I am an attorney who writes about ESG policy, laws, and regulations.
Homeowners in Florida are facing significant rate increases to their homeowner's insurance, with some projections predicting a statewide increase of 50%. Industry experts and elected officials have speculated various causes for the price jump including Florida's soft litigation market, reinsurance, hurricanes, abuse of assignment of benefits, and rising cost of construction supplies. There is another factor which may be contributing to the increase: ESG.
Environmental, social, and governance is a type if financial investing in which non-financial factors are a consideration in investment choices. In theory, it gives investors the option to invest in companies which promote their values. You can choose to invest your retirement savings in green companies, accepting a lower rate of return, but feeling better about how your money is being used. However, the lack of reporting standards, and general lack of regulation of ESG, has resulted in confusion and accusations by the right that ESG is being used by fund managers to force liberal values on businesses. ESG reporting standards are being developed in the European Union, but the United States is only beginning to move in that direction.
The impacts of ESG are far reaching, but are felt most by publicly traded companies who can be more influenced by the investment strategies of fund managers. However, privately held companies may voluntarily comply for visibility or to meet other pressures.
The insurance industry is a mix of publicly traded and privately held companies. Allstate is traded on the NYSE. State Farm is publicly held. Both have readily available ESG policies and annual reports.
Industry experts have stated that ESG is a natural fit for the insurance industry, as their calculations of risk already include environmental considerations. However, there is a question as to if those calculations are going beyond known risk and moving towards pushing environmental action onto consumers.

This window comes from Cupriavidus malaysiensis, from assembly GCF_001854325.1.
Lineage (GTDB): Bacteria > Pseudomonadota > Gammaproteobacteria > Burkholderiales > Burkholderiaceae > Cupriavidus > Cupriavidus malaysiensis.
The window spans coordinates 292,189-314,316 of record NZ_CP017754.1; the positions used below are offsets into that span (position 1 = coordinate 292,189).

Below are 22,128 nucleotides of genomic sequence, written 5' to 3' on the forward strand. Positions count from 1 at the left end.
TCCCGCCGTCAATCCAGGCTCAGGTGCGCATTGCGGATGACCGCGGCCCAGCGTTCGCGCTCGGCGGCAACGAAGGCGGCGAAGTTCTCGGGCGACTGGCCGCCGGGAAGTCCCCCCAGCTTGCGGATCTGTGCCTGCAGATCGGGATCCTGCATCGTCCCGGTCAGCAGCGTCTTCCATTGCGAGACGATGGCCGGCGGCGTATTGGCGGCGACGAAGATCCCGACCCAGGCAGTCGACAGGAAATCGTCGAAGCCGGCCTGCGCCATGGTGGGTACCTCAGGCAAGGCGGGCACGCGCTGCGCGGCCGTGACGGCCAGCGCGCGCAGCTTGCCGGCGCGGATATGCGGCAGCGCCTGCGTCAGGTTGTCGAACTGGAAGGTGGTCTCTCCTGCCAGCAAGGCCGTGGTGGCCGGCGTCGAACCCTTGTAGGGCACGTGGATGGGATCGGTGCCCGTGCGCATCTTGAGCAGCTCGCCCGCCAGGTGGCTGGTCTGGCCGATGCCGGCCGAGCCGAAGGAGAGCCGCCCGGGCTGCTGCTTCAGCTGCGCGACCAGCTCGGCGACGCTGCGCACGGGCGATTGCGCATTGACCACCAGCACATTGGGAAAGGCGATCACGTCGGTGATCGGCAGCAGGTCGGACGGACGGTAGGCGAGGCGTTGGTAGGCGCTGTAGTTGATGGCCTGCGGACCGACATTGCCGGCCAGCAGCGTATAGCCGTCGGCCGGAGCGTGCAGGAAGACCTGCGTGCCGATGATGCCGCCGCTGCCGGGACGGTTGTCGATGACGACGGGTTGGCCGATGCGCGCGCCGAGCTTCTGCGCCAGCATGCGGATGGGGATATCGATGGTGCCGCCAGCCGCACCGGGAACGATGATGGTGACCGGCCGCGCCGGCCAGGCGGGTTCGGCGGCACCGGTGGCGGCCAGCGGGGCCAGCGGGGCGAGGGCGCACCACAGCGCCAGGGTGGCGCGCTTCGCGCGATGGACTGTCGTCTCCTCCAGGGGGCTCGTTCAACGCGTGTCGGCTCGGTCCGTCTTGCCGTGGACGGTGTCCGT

The idea that insurance companies should be advocates for resiliency and climate action is not a new or hidden concept. A 2017 article in the Harvard Business Review argued for more action by insurance companies to push governments and consumers for action on climate change. As You Sow, an environmental advocacy group, is actively using shareholders to attempt to force insurance companies to comply with the Paris Accord standards.
We do not have to look at outside influences or advocates, the companies tell us their goals. Allstate's 2020 Sustainability Report states "We incorporate ESG considerations and climate-specific metrics in our asset management decisions." The specifics of those ESG considerations are vague. While there is a logical connection between environmental concerns and the insurance industry, ESG is not limited to environmental factors and can include social factors that blur into political stances. There is also a question as to if insurers are using ESG to justify higher rates or to pressure municipalities to take certain actions.
Insurers have frequently relied on the position that climate change has and will continue to result in stronger and more frequent storms. This line has become so standard in the dialogue over climate change that is considered accepted fact. However, the studies from where this theory arises are not as certain as the advocates.
A heavily cited study from February 2023, that projected an increase in sequential hits by hurricanes, stated "it is still unclear whether the occurrence rate of sequential TC hazards in the historical period shows any trend, whether we can make robust projections of such events considering the uncertainties in TC frequency projection." In other words, they don't have enough information to make an accurate prediction. Other studies have faced similar struggles and disclosures which are often ignored for the more attention-grabbing narrative.
Texas is currently considering legislation which would prohibit insurance companies from considering ESG factors, an action which some in the industry have decried as a threat to the stability of the industry. Those experts argue that ESG is so inherently a part of their risk considerations that they will be unable to provide accurate risk assessments without it. Surprisingly, Florida's anti-ESG legislation avoids the insurance industry, despite being the forefront of both the anti-ESG movement and insurance rate crisis.
Whether ESG is a major factor in the rising costs of insurance, or just another piece in a larger puzzle, has yet to be fully realized. As insurance is heavily regulated as the state level, expect further legislation addressing ESG in insurance within the next year.
Important Information: This communication is marketing material. The views and opinions contained herein are those of the author(s) on this page, and may not necessarily represent views expressed or reflected in other Exclusive Capital communications, strategies or funds. This material is intended to be for information purposes only and is not intended as promotional material in any respect. The material is not intended as an offer or solicitation for the purchase or sale of any financial instrument.